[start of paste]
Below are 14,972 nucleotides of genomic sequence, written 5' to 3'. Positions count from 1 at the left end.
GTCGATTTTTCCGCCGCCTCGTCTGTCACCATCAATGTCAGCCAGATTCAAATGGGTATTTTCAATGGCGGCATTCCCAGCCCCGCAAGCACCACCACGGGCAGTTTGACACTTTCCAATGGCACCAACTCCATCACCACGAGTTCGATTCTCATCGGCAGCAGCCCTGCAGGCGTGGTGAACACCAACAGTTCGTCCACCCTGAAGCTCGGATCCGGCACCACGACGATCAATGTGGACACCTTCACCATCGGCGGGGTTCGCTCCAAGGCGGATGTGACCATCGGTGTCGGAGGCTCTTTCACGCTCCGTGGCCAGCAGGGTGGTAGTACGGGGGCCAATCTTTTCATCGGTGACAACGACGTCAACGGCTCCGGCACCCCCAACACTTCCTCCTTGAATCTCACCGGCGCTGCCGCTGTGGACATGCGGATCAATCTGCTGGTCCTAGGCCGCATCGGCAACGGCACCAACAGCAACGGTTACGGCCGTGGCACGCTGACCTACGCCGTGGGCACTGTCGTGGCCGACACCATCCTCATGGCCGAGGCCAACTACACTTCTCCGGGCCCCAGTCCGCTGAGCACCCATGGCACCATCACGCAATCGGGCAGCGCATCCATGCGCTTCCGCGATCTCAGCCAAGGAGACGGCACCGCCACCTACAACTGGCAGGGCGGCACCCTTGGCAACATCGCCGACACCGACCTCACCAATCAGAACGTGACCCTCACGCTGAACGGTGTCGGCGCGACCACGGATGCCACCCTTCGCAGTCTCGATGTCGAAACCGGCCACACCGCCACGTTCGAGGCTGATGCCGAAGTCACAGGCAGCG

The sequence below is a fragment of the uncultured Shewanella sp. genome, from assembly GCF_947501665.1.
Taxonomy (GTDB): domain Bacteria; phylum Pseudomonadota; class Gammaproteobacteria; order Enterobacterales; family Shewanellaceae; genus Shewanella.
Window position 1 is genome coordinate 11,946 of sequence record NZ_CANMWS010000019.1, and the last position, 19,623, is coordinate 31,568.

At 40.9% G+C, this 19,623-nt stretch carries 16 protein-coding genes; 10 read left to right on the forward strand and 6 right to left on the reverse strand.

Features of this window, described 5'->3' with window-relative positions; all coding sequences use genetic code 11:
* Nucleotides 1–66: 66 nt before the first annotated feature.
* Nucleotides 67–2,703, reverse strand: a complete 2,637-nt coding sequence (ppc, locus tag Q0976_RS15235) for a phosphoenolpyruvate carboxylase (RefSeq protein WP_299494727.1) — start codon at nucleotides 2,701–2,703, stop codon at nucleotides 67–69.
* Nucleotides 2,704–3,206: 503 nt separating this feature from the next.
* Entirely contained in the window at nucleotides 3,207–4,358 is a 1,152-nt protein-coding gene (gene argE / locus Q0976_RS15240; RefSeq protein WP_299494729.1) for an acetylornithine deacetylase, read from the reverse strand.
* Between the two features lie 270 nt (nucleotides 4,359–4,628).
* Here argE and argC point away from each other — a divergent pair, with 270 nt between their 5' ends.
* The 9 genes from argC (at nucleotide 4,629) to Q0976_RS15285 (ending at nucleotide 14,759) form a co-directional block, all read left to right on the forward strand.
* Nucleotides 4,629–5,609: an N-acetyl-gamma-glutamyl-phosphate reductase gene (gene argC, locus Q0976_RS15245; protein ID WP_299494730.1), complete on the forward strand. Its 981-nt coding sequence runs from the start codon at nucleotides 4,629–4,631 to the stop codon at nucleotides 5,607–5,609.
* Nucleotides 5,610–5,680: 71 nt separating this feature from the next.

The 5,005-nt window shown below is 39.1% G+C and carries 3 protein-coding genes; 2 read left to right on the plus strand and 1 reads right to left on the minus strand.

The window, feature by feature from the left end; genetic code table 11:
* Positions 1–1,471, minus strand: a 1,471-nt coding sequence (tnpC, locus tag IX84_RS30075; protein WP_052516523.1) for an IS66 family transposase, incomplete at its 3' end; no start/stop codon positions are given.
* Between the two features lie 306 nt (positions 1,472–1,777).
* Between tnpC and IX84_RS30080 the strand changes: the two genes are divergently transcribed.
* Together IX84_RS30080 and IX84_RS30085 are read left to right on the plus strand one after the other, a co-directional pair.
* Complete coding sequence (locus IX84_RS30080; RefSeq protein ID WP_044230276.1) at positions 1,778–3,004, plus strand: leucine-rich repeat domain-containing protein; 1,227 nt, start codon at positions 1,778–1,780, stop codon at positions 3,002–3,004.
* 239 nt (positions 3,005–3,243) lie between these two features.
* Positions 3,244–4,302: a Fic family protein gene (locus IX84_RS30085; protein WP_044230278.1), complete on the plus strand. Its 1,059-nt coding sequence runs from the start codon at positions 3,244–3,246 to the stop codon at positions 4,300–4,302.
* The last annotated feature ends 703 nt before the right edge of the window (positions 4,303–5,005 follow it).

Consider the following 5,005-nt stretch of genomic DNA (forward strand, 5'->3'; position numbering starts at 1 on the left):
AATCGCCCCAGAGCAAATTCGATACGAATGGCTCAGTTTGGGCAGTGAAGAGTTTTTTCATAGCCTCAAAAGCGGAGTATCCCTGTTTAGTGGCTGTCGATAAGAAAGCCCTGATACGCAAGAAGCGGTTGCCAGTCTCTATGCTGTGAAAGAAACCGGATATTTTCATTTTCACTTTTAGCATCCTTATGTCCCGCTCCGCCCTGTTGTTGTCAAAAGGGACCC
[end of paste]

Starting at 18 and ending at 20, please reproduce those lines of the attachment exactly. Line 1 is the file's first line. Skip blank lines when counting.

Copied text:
The window, feature by feature from the left end; genetic code table 11:
* Positions 1–1,471, minus strand: a 1,471-nt coding sequence (tnpC, locus tag IX84_RS30075; protein WP_052516523.1) for an IS66 family transposase, incomplete at its 3' end; no start/stop codon positions are given.
* Between the two features lie 306 nt (positions 1,472–1,777).